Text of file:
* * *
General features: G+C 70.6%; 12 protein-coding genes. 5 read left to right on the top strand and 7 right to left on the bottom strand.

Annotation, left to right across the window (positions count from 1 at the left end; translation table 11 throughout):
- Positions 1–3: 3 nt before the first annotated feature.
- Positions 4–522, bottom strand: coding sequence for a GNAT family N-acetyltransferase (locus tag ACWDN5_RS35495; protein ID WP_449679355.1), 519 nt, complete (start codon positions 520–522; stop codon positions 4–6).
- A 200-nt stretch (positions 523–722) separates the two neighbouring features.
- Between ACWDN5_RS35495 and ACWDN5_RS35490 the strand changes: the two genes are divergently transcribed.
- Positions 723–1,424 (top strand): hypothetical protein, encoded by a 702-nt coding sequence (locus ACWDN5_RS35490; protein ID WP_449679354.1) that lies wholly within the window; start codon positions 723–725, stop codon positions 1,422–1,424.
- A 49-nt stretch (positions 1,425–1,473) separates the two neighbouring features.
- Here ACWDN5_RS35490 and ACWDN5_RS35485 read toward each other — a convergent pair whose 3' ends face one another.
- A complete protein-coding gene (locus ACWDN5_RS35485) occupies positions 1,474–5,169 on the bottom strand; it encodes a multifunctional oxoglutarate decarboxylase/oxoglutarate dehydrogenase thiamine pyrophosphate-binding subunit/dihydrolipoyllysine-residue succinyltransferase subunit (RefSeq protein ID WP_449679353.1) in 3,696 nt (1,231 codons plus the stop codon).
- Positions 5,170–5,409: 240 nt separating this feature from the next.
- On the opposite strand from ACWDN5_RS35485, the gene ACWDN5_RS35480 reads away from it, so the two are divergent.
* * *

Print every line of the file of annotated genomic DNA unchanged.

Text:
General features: G+C 70.6%; 12 protein-coding genes. 5 read left to right on the top strand and 7 right to left on the bottom strand.

Annotation, left to right across the window (positions count from 1 at the left end; translation table 11 throughout):
- Positions 1–3: 3 nt before the first annotated feature.
- Positions 4–522, bottom strand: coding sequence for a GNAT family N-acetyltransferase (locus tag ACWDN5_RS35495; protein ID WP_449679355.1), 519 nt, complete (start codon positions 520–522; stop codon positions 4–6).
- A 200-nt stretch (positions 523–722) separates the two neighbouring features.
- Between ACWDN5_RS35495 and ACWDN5_RS35490 the strand changes: the two genes are divergently transcribed.
- Positions 723–1,424 (top strand): hypothetical protein, encoded by a 702-nt coding sequence (locus ACWDN5_RS35490; protein ID WP_449679354.1) that lies wholly within the window; start codon positions 723–725, stop codon positions 1,422–1,424.
- A 49-nt stretch (positions 1,425–1,473) separates the two neighbouring features.
- Here ACWDN5_RS35490 and ACWDN5_RS35485 read toward each other — a convergent pair whose 3' ends face one another.
- A complete protein-coding gene (locus ACWDN5_RS35485) occupies positions 1,474–5,169 on the bottom strand; it encodes a multifunctional oxoglutarate decarboxylase/oxoglutarate dehydrogenase thiamine pyrophosphate-binding subunit/dihydrolipoyllysine-residue succinyltransferase subunit (RefSeq protein ID WP_449679353.1) in 3,696 nt (1,231 codons plus the stop codon).
- Positions 5,170–5,409: 240 nt separating this feature from the next.
- On the opposite strand from ACWDN5_RS35485, the gene ACWDN5_RS35480 reads away from it, so the two are divergent.